Climate Change, Food Security and the Need for Robust Risk Management Solutions
Juerg Trueb, Managing Director, Environmental and Commodity Markets, Swiss Re
Presentation at the FARMD Annual Conference: Price Volatility and Climate Change, Implications for the Ag-Risk Management Agenda. Zurich, June 9-10, 2011.
FARMD (September 2011) | After presenting a string of charts and graphs showing significant increases in temperature variability going back as far as the 1700s, Juerg Trueb stressed “this is likely to continue.” This climate variability costs the agriculture sector significant amounts of money. Trueb translated these losses into considerable increasing demands for risk management solutions.
In his presentation at the FARMD Annual Conference, Juerg Trueb, Managing Director at Swiss Re, laid out a series of projects that Swiss Re has been implementing in several developing countries. These cases exemplify how risk management can contribute to tackle climate change-related challenges and its effects on agriculture.
One of the most important challenges for insurance companies is to acknowledge that farming is a risky business: agriculture takes place under an open roof and it is exposed to price fluctuations. Therefore, companies cannot afford to only offer a narrowed coverage. “To add value, we need to find ways to broaden the coverage in a sustainable way and be consistently profitable,” said Trueb.
Trueb presented the example of Vietnam to illustrate the vulnerability of countries to future climate change scenarios and the potential of insurance schemes to be part of the set of solutions. Vietnam is among the five most severely impacted countries by future climate change, with a large population in narrow land strips and the low lying Red River Basin and Mekong Delta. Agriculture contributes 22 percent to GDP and rice is the key crop. The losses from natural perils reach 5 percent of annual GDP, including high default rates for farming loans. Swiss Re and Agribank have designed a loan portfolio protection product that protects against loan default of rice farmers following poor harvests.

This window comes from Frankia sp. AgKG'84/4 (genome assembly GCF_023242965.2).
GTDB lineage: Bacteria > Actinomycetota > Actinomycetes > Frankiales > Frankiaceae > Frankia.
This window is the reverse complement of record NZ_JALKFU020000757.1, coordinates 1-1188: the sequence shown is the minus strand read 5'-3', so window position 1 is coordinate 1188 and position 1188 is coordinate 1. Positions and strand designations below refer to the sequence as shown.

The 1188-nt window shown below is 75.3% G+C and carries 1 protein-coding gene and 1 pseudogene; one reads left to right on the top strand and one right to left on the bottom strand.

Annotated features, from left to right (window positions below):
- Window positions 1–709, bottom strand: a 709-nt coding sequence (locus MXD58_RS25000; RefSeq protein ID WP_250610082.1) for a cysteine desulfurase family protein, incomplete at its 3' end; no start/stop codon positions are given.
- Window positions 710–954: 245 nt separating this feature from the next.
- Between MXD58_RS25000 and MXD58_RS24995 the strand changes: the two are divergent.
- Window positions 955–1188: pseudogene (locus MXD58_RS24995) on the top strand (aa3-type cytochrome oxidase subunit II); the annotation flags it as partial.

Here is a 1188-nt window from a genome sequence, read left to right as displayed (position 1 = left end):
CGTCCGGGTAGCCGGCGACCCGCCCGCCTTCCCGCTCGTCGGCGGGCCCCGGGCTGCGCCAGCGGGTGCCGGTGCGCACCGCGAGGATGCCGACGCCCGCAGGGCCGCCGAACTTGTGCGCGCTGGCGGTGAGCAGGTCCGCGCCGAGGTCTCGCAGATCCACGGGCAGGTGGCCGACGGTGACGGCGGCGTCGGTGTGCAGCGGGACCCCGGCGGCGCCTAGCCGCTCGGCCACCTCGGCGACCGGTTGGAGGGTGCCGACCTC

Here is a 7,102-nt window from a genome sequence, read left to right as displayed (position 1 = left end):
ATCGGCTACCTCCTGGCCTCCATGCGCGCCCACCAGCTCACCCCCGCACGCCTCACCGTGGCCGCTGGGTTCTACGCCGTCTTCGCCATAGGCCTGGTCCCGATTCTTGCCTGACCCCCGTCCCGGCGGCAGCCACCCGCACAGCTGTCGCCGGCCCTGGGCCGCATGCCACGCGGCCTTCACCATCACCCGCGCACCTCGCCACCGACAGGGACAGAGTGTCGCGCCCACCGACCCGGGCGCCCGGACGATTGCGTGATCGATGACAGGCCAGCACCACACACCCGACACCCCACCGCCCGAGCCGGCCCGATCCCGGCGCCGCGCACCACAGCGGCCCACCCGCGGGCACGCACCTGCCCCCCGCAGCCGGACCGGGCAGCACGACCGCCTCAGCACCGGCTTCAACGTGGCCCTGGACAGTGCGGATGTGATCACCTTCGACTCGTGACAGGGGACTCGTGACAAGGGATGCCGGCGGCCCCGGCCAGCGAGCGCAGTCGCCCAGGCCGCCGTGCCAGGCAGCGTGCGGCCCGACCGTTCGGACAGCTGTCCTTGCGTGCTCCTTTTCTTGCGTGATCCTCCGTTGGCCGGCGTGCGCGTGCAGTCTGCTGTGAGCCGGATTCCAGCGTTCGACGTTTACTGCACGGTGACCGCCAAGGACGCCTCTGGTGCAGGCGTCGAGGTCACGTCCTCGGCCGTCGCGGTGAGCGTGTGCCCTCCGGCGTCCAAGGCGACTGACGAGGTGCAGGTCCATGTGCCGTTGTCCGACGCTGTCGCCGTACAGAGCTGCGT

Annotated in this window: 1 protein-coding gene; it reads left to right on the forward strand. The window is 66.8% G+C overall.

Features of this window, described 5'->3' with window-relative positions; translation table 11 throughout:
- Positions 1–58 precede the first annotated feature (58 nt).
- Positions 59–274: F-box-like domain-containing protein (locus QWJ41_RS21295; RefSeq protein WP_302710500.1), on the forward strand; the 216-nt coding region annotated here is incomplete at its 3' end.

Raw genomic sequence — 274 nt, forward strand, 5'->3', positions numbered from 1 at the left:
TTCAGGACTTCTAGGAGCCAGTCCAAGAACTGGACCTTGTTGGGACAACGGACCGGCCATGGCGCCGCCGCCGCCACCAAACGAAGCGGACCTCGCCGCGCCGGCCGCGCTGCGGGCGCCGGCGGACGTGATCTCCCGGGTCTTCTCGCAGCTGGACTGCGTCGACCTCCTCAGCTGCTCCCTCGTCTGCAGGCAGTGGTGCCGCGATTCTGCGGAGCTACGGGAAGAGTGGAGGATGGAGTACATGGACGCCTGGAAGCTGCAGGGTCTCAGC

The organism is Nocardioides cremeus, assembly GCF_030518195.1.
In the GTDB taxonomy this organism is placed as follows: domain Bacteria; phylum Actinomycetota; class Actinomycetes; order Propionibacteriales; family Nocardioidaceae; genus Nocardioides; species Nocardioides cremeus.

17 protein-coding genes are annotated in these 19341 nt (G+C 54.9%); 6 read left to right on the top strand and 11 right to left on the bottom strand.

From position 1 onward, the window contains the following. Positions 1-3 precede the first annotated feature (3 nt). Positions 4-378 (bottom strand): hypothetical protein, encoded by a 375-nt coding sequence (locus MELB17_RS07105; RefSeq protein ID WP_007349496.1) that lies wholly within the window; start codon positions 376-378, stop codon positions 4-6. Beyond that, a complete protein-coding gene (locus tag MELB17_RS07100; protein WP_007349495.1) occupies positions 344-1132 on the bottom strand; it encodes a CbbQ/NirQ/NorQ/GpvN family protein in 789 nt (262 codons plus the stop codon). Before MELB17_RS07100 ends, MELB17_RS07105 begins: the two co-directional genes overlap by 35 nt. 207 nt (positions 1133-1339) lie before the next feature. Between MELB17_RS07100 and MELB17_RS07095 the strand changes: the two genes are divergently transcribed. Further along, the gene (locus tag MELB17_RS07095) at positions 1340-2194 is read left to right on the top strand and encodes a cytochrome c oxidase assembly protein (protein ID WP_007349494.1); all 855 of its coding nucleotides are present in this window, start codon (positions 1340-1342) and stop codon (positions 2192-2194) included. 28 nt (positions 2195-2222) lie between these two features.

While insurance companies have traditionally focused on the production aspect of the value chain, in fact, it is possible to insure throughout the entire value chain through bundling, because price risk propagates within the value chain, Trueb stressed. The projects Swiss RE has in Vietnam, China and India are examples of this approach.
North East China and the Beijing province are exposed to natural perils such as drought, flood, rainstorm, flood and hail. In 2007, the Chinese government implemented a subsidized crop and livestock insurance program to support the sector and foster production. The Beijing Government offers the agriculture insurers in the province loss protection to additionally promote agriculture insurance. With the help of Swiss RE, there is now a reinsurance solution in place for the Beijing Government with China Re –the domestic reinsurer- that provides additional capacity.
Partnering with lead firms and companies to leverage food security outcomes
According to data presented by Trueb, most of the population increase will take place in emerging markets. Added to this, there is a positive correlation between GDP per capita and consumption: the wealthier the country is, the higher the consumption, said Trueb. For instance, while the population of China doubled between 1961 and 2007, the consumption quadrupled.
Another trend, Trueb stressed, is the increased commodity price volatility (graph 8). This signifies a great deal to the poor, of course, but it also means tremendous challenges for large food companies in the industry, who have the power to transfer these costs of price risk to the consumer. Trueb sees a great potential in partnering with these large food companies to create products that manage risk, thus, large players can still be comfortable investing in the agriculture sector to address price risk and food security.